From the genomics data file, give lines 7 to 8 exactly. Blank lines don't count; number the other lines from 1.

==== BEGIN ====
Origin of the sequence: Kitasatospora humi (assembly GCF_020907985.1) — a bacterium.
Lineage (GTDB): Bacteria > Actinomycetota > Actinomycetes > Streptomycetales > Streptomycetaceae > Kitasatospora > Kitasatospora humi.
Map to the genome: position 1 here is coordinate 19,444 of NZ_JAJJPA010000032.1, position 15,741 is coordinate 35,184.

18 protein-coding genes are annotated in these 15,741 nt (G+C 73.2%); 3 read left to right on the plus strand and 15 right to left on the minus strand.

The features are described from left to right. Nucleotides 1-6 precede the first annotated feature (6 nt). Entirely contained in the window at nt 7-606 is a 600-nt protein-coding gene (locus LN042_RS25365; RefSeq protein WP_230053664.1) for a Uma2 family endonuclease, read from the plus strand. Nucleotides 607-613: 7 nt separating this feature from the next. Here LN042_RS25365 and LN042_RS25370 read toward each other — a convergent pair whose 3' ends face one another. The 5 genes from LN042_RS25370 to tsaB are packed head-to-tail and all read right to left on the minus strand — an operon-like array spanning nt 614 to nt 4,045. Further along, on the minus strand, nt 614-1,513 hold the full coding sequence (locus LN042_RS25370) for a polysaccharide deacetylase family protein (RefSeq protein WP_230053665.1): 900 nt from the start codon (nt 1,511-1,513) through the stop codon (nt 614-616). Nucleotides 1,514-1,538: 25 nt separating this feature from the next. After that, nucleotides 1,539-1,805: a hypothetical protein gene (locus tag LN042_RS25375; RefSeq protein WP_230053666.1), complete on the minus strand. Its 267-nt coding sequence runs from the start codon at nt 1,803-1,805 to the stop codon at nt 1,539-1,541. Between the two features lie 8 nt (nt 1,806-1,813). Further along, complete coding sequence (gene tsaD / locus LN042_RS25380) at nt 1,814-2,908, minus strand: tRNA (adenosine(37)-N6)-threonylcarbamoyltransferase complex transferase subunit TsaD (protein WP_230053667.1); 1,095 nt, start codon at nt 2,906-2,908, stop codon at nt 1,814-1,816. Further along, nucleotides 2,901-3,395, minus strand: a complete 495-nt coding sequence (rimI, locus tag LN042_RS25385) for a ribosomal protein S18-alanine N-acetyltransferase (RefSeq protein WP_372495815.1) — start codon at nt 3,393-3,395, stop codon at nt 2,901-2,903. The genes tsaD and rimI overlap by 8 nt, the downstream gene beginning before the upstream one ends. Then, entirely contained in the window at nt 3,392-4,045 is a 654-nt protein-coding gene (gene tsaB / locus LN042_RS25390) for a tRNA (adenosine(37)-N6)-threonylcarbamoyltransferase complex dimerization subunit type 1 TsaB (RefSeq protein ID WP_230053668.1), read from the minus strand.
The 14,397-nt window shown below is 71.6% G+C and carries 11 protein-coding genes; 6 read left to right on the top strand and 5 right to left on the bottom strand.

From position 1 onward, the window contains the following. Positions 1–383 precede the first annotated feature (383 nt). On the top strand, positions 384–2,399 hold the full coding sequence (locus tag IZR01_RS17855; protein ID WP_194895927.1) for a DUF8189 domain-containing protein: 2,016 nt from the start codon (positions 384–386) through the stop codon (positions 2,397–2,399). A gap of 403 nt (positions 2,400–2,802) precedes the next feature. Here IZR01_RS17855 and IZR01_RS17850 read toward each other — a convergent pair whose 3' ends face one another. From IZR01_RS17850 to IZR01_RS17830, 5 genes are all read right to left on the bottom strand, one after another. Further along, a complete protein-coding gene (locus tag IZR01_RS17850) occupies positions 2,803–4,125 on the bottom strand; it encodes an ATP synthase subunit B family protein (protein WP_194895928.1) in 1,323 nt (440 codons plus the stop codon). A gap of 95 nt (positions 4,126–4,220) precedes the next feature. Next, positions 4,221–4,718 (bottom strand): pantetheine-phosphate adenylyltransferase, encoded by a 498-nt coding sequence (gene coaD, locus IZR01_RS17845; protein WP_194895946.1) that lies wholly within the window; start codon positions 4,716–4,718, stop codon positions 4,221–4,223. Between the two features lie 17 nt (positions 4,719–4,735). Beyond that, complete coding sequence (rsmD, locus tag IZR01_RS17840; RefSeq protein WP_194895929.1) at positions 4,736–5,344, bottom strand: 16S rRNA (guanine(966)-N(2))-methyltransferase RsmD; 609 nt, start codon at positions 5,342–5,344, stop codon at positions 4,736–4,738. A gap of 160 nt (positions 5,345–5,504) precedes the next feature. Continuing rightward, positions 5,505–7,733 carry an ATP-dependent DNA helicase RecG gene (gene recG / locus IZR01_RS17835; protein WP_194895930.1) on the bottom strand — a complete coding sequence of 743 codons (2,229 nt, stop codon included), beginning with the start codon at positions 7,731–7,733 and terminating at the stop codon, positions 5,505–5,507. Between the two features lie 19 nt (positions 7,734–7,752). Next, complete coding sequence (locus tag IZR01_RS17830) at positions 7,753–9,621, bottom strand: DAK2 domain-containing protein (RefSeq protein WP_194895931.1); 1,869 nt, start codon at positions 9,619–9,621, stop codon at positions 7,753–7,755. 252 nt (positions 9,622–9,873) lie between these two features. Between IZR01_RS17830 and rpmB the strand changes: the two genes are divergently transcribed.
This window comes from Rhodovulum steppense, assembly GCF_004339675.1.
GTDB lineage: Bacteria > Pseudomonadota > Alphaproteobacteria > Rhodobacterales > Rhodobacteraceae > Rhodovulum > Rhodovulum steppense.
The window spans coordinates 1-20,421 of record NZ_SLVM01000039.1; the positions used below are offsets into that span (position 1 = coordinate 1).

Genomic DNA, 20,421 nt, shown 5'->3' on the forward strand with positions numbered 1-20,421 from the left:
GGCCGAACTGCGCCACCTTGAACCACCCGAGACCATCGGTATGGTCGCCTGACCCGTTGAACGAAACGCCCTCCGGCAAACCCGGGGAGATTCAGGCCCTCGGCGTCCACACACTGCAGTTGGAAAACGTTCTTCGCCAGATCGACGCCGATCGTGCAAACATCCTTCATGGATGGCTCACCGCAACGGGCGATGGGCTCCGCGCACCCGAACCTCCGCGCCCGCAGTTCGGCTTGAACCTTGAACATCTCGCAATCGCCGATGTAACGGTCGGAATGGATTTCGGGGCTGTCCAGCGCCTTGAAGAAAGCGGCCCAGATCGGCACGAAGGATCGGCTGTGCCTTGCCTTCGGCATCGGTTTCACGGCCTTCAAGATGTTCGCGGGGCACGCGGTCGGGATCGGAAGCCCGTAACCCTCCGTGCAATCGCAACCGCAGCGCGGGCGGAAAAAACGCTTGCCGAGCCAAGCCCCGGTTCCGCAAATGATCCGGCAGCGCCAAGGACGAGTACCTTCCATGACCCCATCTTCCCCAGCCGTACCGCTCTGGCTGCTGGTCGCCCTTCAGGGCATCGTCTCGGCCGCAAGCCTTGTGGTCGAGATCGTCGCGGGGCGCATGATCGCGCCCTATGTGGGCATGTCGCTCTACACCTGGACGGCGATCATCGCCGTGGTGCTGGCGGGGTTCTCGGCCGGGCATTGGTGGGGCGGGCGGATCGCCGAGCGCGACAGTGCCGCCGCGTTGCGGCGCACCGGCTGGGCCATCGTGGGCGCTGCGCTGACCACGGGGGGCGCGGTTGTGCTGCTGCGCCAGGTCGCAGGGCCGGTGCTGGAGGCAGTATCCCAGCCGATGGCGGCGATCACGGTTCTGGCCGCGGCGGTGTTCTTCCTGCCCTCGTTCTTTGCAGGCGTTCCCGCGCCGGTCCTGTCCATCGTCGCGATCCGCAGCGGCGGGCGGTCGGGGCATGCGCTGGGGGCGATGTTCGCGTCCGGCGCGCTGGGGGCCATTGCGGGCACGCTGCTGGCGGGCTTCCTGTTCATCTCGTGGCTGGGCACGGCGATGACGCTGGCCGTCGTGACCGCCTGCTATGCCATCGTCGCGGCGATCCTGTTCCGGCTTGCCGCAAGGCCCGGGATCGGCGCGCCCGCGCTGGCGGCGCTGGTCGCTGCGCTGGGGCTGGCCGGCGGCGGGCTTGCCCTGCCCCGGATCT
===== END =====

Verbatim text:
From position 1 onward, the window contains the following. Positions 1–383 precede the first annotated feature (383 nt). On the top strand, positions 384–2,399 hold the full coding sequence (locus tag IZR01_RS17855; protein ID WP_194895927.1) for a DUF8189 domain-containing protein: 2,016 nt from the start codon (positions 384–386) through the stop codon (positions 2,397–2,399). A gap of 403 nt (positions 2,400–2,802) precedes the next feature. Here IZR01_RS17855 and IZR01_RS17850 read toward each other — a convergent pair whose 3' ends face one another. From IZR01_RS17850 to IZR01_RS17830, 5 genes are all read right to left on the bottom strand, one after another. Further along, a complete protein-coding gene (locus tag IZR01_RS17850) occupies positions 2,803–4,125 on the bottom strand; it encodes an ATP synthase subunit B family protein (protein WP_194895928.1) in 1,323 nt (440 codons plus the stop codon). A gap of 95 nt (positions 4,126–4,220) precedes the next feature. Next, positions 4,221–4,718 (bottom strand): pantetheine-phosphate adenylyltransferase, encoded by a 498-nt coding sequence (gene coaD, locus IZR01_RS17845; protein WP_194895946.1) that lies wholly within the window; start codon positions 4,716–4,718, stop codon positions 4,221–4,223. Between the two features lie 17 nt (positions 4,719–4,735). Beyond that, complete coding sequence (rsmD, locus tag IZR01_RS17840; RefSeq protein WP_194895929.1) at positions 4,736–5,344, bottom strand: 16S rRNA (guanine(966)-N(2))-methyltransferase RsmD; 609 nt, start codon at positions 5,342–5,344, stop codon at positions 4,736–4,738. A gap of 160 nt (positions 5,345–5,504) precedes the next feature. Continuing rightward, positions 5,505–7,733 carry an ATP-dependent DNA helicase RecG gene (gene recG / locus IZR01_RS17835; protein WP_194895930.1) on the bottom strand — a complete coding sequence of 743 codons (2,229 nt, stop codon included), beginning with the start codon at positions 7,731–7,733 and terminating at the stop codon, positions 5,505–5,507. Between the two features lie 19 nt (positions 7,734–7,752). Next, complete coding sequence (locus tag IZR01_RS17830) at positions 7,753–9,621, bottom strand: DAK2 domain-containing protein (RefSeq protein WP_194895931.1); 1,869 nt, start codon at positions 9,619–9,621, stop codon at positions 7,753–7,755. 252 nt (positions 9,622–9,873) lie between these two features. Between IZR01_RS17830 and rpmB the strand changes: the two genes are divergently transcribed.
This window comes from Rhodovulum steppense, assembly GCF_004339675.1.